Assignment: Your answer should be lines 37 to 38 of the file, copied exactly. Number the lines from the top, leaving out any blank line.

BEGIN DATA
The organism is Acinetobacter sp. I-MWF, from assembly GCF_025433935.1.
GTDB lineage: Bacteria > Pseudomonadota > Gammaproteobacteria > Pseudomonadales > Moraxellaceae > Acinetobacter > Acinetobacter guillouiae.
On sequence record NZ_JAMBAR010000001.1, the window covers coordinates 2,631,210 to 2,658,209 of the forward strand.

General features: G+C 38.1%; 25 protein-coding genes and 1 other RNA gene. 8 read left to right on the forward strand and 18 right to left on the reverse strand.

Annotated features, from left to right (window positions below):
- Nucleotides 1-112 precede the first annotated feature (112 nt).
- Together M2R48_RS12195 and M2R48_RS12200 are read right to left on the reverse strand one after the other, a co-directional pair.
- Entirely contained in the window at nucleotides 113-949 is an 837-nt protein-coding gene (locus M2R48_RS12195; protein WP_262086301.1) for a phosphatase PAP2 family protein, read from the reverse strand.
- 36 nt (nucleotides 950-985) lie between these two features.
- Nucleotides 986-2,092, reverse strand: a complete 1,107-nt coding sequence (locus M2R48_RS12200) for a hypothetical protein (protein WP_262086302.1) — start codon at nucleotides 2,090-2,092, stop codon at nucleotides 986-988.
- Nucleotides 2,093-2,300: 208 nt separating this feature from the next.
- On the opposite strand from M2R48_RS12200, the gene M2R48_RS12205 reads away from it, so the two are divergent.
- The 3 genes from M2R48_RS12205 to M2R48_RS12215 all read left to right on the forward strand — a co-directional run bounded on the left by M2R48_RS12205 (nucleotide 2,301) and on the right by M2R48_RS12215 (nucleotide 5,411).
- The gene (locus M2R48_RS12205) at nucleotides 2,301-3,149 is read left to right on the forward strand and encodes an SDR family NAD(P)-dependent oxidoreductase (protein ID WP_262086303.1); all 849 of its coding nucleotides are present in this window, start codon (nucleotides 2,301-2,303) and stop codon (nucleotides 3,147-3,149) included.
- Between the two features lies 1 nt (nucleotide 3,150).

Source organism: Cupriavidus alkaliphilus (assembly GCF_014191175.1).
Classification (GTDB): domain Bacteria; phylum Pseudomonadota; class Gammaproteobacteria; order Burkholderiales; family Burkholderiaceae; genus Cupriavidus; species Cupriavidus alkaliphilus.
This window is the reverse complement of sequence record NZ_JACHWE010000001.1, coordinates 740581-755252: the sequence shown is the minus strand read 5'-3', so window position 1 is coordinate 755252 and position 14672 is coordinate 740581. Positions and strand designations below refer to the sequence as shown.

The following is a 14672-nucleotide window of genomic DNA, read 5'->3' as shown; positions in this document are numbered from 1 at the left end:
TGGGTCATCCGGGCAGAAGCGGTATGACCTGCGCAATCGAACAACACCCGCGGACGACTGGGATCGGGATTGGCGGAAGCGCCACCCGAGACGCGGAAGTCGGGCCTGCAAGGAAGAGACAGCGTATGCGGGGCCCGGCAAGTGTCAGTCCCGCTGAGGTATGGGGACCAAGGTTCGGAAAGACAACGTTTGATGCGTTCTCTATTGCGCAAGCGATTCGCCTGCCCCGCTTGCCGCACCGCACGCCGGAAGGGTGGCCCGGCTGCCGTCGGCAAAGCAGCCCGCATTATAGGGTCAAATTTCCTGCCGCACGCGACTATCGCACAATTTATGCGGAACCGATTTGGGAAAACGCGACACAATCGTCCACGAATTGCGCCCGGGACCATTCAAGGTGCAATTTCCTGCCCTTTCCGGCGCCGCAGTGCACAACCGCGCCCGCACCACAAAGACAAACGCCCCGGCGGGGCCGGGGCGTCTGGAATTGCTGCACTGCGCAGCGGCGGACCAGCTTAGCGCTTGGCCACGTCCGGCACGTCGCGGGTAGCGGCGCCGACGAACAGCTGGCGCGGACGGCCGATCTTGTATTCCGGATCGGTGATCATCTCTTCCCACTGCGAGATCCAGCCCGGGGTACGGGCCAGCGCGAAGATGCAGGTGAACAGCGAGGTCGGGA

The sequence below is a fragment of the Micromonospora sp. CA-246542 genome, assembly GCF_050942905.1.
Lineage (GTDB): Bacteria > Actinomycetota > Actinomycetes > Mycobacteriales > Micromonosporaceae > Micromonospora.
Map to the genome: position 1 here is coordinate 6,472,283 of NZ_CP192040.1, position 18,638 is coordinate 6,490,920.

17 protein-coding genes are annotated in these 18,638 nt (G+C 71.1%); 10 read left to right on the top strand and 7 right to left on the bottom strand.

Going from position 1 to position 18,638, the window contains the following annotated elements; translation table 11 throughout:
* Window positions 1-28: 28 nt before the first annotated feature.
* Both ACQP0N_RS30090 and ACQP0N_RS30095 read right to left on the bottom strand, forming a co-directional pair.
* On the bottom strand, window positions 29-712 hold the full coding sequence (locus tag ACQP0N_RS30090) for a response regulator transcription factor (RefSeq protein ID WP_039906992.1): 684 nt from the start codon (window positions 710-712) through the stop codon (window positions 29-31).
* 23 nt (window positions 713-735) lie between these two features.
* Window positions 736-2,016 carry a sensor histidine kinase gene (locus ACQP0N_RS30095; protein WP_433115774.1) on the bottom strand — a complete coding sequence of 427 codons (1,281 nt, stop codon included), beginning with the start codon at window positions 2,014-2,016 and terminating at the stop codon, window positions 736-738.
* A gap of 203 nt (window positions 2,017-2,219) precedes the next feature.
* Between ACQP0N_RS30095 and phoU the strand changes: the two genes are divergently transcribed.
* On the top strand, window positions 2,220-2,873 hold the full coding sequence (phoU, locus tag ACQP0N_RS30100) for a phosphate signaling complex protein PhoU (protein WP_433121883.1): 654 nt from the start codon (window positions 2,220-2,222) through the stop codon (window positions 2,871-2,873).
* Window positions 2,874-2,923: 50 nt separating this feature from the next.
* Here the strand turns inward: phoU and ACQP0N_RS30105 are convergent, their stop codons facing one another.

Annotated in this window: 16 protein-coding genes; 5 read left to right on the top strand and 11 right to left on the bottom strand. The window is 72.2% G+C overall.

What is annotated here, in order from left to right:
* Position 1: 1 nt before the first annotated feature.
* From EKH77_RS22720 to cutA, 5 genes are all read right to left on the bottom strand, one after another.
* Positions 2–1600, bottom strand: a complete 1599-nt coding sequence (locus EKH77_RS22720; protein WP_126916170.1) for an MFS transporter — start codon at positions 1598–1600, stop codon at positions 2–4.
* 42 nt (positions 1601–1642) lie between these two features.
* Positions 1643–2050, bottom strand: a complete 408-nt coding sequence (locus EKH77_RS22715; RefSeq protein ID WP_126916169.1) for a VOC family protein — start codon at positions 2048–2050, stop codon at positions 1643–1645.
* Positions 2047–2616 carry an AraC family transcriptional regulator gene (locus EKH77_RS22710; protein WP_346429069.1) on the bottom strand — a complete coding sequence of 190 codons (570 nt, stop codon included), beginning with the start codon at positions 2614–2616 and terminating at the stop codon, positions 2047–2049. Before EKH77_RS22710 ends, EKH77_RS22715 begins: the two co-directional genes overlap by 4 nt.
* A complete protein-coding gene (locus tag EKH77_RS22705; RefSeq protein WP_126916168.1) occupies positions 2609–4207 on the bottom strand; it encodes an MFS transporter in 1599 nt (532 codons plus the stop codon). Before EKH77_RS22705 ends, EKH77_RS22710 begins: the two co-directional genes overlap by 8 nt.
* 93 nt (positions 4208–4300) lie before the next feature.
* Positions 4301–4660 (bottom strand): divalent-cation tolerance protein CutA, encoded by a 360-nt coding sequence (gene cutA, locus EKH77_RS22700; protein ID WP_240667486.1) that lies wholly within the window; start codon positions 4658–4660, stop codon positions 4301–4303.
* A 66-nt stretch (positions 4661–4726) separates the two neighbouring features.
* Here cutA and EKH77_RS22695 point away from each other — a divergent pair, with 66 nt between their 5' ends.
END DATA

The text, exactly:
What is annotated here, in order from left to right:
* Position 1: 1 nt before the first annotated feature.